Poison City kicks off with a killer first line, starting at a relentless pace. Initially, it feels like an early Tarantino version of an urban fantasy, with some outrageous banter between Gideon and the dog that is not only his spirit guide but an unruly drunk to boot. As Gideon’s investigation proceeds, it drags him deeper into what proves to be an epic conflict between good and evil; there are angels, demons, bad language, violence and gore, but author Paul Crilley never loses sight of the humanity, imbuing Gideon with faults and desires that are all too recognisable. He's damaged goods, but sympathetic, bringing a tone of wry cynicism to the entire novel that helps set him apart from the inevitable comparison.
The book maintains its pace throughout, insisting to be read in the minimum number of sittings. Sometimes, this can be to its detriment as the emotional scenes may not linger as much as they possibly should. Even the moments when Gideon is looking at information on a computer or inspecting a crime scene possess the same taut prose, the short sentences that make it like a literary version of a high-octane ‘80s movies.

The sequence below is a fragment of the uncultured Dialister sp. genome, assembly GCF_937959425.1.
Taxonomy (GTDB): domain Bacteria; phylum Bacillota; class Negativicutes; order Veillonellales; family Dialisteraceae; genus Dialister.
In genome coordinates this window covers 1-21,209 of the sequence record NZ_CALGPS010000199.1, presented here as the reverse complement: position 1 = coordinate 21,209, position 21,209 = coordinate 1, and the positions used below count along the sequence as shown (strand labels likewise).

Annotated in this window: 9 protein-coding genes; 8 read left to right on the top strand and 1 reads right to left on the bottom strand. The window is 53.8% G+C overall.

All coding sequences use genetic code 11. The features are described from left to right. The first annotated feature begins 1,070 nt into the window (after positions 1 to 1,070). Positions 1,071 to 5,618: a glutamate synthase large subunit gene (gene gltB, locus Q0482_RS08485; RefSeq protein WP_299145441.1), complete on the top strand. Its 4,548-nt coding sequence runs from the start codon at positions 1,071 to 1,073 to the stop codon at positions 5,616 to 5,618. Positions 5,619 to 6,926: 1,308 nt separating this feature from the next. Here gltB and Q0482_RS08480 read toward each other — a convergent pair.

If that is a sign of an author eager to tell his story, who can blame him? It's an absolute cracker, one that has a satisfying number of twists, a supporting cast that are as well-realised as the narrator, and a conclusion that not only whets the appetite for the second book in the series, but pays off everything that has gone before to leave the reader satisfied. Poison City is Crilley’s début adult novel, a book that isn't for the easily-offended and, while it can be challenging at times, is ultimately rewarding and entertaining. The war is coming, says the cover; given this first battle, it's going to be one hell of a ride.
POISON CITY / AUTHOR: PAUL CRILLEY / PUBLISHER: HODDER & STOUGHTON / RELEASE DATE: AUGUST 11TH